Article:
Opinion Pieces  
19 December 2016

Eskom’s future has already been decided

By Bruce Raw, energy programme manager at GreenCape

bruce-raw

Bruce Raw, energy programme manager at GreenCape

The process of grid liberalisation is already underway in South Africa, but rather than being seen as threat, it presents opportunities for all players in the energy market, particularly Eskom.

Rising electricity prices and cheaper alternatives have created a considerable increase in investments in energy efficiency and embedded generation. The past few years have seen high profile users such as V&A Waterfront, MAN Truck & Bus, and Clearwater Mall install significant generation capabilities.

This trend has been helped along with the major metros, and several smaller municipalities putting in place systems to allow embedded generation – a dozen of which allowing some form of remuneration or benefit to those who generate excess energy.

The recent publication of the NRS 049-2 or Smart Meter Specification will further allow municipalities to add significantly to their ability to adopt embedded generation and will reduce the costs for private users to connect and contribute excess energy to the grid.

Monopoly model

An energy market of multiple generators, buyers and sellers is the antithesis of South Africa’s historical monopoly model.

Although such a shift can be viewed as a threat to monopoly energy utilities like Eskom, international trends show it is an opportunity for Eskom to transform its outdated business model.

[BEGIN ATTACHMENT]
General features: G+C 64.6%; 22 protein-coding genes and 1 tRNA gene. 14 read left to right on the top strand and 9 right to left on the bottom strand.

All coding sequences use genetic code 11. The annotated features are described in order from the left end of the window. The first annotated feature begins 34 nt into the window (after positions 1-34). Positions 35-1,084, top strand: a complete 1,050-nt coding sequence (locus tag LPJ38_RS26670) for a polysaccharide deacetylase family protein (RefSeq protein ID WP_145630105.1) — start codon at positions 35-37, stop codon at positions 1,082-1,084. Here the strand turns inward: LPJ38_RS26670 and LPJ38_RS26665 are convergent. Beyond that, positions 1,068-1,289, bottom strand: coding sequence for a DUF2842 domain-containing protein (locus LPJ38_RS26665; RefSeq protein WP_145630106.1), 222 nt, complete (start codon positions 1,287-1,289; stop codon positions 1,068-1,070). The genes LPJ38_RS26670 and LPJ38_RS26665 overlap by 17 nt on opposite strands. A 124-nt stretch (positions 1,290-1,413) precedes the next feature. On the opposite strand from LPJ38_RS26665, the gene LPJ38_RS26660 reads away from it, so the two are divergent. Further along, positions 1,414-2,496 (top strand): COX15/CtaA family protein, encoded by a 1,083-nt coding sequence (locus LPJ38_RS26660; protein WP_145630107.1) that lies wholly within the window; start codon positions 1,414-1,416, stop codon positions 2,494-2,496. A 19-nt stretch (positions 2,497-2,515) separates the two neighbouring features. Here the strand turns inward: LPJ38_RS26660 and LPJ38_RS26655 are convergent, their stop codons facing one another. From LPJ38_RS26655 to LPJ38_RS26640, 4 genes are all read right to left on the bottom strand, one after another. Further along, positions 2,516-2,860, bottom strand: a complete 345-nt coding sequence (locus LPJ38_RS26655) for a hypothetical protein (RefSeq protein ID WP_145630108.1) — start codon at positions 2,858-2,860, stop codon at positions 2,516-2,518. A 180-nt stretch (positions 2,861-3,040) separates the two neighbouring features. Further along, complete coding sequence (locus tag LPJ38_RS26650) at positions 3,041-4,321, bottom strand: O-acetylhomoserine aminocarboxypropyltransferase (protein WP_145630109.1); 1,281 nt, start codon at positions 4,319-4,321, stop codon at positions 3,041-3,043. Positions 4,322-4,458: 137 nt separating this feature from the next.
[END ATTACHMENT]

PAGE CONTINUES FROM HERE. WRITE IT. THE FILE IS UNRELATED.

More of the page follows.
A core problem with Eskom’s existing combined generation and transmission business is that it creates an internal conflict for capital resources. Eskom’s primary source of revenue is from the sale of energy they generate, so there is an incentive for them to invest heavily in the generation side of the business.

This is amplified by the requirement to keep the lights on. Unfortunately, this can be at the expense of the transmission business. Just last week Energy Minister Tina Joemat-Pettersson said in response to comments around the Integrated Resource Plan (IRP) that the growth of renewable energy must be limited due to the constraints of connecting to the grid.

The second significant flaw in Eskom’s model is that it makes it difficult to ascertain the true cost of generation. Because generation and transmission are in the same pot, cost overruns on Eskom’s generation side of the business affect the entire business.

The solution to these problems is for the Department of Energy to liberalise the market and split Eskom’s existing business into its two constituent parts; generation, and transmission and distribution.

This would reduce large-scale procurement risks and remove the internal conflict over where money should be spent. This is important in terms of projects not owned by Eskom, such as those in the REIPPP, or gas and coal IPPs who have experienced transmission infrastructure issues.

Separating the generation and wires business would also allow Eskom Generation to compete on a like-for-like basis with renewables, gas and coal IPPs. This would force Eskom to be transparent about nuclear and coal costs as any generation project would get a fixed price in the same way that REIPPP Programme projects do. This would alleviate fears around cost overruns, as additional costs would affect Eskom Generation and not the transmission network.

If South Africa continues to fight the natural process of grid liberalisation, Eskom and municipalities stand to lose more of their ‘good’ clients – heavy industrial users and unsubsidised private users – to more cost-effective embedded generation solutions. This could be disastrous and has already started happening.

If the Department of Energy liberalises the market, Eskom and municipalities have the opportunity to develop very strong and profitable wires businesses, and maintain a smaller, but sustainable generation business.

The choice is ours.

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